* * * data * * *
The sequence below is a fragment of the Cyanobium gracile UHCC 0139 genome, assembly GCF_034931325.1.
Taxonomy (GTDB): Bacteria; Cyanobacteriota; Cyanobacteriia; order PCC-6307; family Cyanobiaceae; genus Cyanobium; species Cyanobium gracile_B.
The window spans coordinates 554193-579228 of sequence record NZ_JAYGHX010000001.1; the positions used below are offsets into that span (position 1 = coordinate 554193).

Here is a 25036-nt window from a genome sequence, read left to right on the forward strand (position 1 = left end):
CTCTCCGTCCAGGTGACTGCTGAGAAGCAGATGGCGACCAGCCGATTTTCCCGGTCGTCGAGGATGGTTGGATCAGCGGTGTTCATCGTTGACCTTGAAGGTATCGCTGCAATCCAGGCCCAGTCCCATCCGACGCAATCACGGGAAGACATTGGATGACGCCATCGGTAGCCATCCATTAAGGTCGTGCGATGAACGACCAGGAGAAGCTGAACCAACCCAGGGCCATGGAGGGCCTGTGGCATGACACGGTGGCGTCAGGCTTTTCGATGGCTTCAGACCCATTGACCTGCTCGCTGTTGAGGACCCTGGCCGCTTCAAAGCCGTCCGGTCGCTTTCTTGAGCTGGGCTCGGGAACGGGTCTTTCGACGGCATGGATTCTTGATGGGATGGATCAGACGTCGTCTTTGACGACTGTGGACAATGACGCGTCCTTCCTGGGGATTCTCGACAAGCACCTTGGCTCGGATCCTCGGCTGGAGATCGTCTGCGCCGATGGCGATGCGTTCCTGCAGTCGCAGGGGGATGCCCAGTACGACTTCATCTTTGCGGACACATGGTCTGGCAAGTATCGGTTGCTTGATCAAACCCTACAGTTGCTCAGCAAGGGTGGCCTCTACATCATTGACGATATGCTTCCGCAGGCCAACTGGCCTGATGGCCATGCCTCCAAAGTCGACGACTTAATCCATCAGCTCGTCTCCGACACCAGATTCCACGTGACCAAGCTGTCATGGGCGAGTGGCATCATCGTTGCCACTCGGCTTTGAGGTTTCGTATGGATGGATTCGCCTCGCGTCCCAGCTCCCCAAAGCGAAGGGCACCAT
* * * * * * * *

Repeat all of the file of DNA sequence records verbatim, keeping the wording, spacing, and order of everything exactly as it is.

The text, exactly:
The sequence below is a fragment of the Cyanobium gracile UHCC 0139 genome, assembly GCF_034931325.1.
Taxonomy (GTDB): Bacteria; Cyanobacteriota; Cyanobacteriia; order PCC-6307; family Cyanobiaceae; genus Cyanobium; species Cyanobium gracile_B.
The window spans coordinates 554193-579228 of sequence record NZ_JAYGHX010000001.1; the positions used below are offsets into that span (position 1 = coordinate 554193).

Here is a 25036-nt window from a genome sequence, read left to right on the forward strand (position 1 = left end):
CTCTCCGTCCAGGTGACTGCTGAGAAGCAGATGGCGACCAGCCGATTTTCCCGGTCGTCGAGGATGGTTGGATCAGCGGTGTTCATCGTTGACCTTGAAGGTATCGCTGCAATCCAGGCCCAGTCCCATCCGACGCAATCACGGGAAGACATTGGATGACGCCATCGGTAGCCATCCATTAAGGTCGTGCGATGAACGACCAGGAGAAGCTGAACCAACCCAGGGCCATGGAGGGCCTGTGGCATGACACGGTGGCGTCAGGCTTTTCGATGGCTTCAGACCCATTGACCTGCTCGCTGTTGAGGACCCTGGCCGCTTCAAAGCCGTCCGGTCGCTTTCTTGAGCTGGGCTCGGGAACGGGTCTTTCGACGGCATGGATTCTTGATGGGATGGATCAGACGTCGTCTTTGACGACTGTGGACAATGACGCGTCCTTCCTGGGGATTCTCGACAAGCACCTTGGCTCGGATCCTCGGCTGGAGATCGTCTGCGCCGATGGCGATGCGTTCCTGCAGTCGCAGGGGGATGCCCAGTACGACTTCATCTTTGCGGACACATGGTCTGGCAAGTATCGGTTGCTTGATCAAACCCTACAGTTGCTCAGCAAGGGTGGCCTCTACATCATTGACGATATGCTTCCGCAGGCCAACTGGCCTGATGGCCATGCCTCCAAAGTCGACGACTTAATCCATCAGCTCGTCTCCGACACCAGATTCCACGTGACCAAGCTGTCATGGGCGAGTGGCATCATCGTTGCCACTCGGCTTTGAGGTTTCGTATGGATGGATTCGCCTCGCGTCCCAGCTCCCCAAAGCGAAGGGCACCAT